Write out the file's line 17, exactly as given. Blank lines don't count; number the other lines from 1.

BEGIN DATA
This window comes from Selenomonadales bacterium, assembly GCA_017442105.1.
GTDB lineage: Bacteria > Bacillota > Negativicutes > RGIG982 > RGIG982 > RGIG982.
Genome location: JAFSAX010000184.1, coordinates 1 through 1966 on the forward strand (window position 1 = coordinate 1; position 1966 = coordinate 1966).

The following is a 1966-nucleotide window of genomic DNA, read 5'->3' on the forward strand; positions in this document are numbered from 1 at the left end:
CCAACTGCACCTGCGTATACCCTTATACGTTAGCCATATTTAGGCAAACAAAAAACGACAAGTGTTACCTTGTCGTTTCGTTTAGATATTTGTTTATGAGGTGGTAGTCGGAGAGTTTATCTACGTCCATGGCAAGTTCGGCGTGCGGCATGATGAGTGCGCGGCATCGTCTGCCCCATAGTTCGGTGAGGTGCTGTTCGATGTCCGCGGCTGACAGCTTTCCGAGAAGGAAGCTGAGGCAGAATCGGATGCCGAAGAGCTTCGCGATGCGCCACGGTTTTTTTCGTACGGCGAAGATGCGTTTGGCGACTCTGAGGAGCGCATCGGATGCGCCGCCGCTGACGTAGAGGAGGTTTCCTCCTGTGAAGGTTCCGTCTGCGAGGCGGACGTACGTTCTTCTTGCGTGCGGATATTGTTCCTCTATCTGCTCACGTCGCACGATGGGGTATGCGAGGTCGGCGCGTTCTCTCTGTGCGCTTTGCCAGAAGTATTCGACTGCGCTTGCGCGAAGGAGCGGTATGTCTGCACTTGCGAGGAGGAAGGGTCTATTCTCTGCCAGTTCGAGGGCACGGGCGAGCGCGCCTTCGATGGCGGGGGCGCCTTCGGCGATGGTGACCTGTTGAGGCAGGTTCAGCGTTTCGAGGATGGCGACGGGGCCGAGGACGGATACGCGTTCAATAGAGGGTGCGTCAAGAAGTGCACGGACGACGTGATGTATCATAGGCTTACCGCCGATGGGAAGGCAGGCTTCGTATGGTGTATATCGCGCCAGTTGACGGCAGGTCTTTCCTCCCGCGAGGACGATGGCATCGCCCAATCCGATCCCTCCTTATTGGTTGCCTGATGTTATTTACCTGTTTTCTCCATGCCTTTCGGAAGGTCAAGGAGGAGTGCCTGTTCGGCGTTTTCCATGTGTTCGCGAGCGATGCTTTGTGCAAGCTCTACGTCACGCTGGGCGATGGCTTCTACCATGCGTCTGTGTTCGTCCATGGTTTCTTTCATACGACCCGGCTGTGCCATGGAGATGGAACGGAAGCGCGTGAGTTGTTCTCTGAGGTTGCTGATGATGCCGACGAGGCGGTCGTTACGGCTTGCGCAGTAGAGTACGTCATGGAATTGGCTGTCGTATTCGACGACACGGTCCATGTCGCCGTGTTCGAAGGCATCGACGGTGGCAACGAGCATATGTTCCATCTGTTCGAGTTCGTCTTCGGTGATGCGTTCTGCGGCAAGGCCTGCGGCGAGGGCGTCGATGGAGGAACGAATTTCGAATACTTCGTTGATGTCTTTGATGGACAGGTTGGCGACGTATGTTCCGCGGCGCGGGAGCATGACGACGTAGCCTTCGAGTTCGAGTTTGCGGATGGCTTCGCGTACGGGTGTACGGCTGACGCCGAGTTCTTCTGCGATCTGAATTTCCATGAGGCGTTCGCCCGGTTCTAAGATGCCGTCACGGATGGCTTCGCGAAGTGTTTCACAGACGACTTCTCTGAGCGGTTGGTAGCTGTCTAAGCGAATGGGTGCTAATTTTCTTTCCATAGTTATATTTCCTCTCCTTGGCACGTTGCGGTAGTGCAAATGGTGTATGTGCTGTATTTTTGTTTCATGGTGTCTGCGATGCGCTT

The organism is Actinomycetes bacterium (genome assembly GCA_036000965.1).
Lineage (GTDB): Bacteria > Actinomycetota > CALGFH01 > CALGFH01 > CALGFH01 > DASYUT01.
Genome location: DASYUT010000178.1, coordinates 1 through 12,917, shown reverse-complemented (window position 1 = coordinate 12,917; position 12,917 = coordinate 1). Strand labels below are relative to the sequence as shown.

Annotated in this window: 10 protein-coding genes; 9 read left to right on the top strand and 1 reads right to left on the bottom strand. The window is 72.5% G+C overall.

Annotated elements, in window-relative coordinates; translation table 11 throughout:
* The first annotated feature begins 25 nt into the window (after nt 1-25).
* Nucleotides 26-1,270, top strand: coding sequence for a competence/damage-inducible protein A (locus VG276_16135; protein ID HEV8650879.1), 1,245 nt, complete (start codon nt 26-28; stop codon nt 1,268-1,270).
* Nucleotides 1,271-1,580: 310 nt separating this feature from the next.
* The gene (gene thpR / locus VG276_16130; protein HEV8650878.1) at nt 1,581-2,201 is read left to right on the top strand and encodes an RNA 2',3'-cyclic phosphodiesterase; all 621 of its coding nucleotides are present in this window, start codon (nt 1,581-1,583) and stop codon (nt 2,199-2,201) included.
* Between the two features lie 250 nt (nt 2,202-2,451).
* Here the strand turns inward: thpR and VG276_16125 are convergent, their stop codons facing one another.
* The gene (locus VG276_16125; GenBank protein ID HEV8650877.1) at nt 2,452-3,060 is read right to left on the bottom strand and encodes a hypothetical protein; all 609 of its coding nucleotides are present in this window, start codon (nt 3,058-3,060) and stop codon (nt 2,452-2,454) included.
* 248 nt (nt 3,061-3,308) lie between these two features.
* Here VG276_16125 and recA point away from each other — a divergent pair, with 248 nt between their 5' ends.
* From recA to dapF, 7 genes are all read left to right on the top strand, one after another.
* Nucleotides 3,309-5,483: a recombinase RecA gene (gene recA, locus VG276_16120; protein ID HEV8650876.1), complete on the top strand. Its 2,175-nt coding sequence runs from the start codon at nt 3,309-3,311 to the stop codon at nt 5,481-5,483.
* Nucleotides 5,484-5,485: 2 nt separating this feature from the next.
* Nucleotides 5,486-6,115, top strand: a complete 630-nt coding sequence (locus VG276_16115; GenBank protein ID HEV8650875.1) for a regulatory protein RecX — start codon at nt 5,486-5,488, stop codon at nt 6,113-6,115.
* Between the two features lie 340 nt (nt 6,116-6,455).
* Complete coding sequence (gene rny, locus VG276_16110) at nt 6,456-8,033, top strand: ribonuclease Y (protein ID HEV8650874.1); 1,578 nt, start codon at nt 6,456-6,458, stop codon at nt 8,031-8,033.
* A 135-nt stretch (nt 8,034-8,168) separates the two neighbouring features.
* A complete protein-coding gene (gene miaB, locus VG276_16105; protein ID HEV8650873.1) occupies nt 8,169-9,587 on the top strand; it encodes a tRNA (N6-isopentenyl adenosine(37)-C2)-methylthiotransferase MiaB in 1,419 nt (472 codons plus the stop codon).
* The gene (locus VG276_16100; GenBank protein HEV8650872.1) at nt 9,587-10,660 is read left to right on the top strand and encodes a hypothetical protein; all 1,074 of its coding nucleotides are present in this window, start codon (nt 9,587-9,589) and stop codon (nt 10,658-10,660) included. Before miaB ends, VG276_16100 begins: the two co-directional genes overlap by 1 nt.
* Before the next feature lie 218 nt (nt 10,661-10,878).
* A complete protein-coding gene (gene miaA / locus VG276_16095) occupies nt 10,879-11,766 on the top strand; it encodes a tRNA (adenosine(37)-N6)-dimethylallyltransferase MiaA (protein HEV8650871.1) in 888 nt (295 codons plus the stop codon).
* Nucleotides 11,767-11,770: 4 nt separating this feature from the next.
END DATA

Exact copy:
* The gene (locus VG276_16125; GenBank protein ID HEV8650877.1) at nt 2,452-3,060 is read right to left on the bottom strand and encodes a hypothetical protein; all 609 of its coding nucleotides are present in this window, start codon (nt 3,058-3,060) and stop codon (nt 2,452-2,454) included.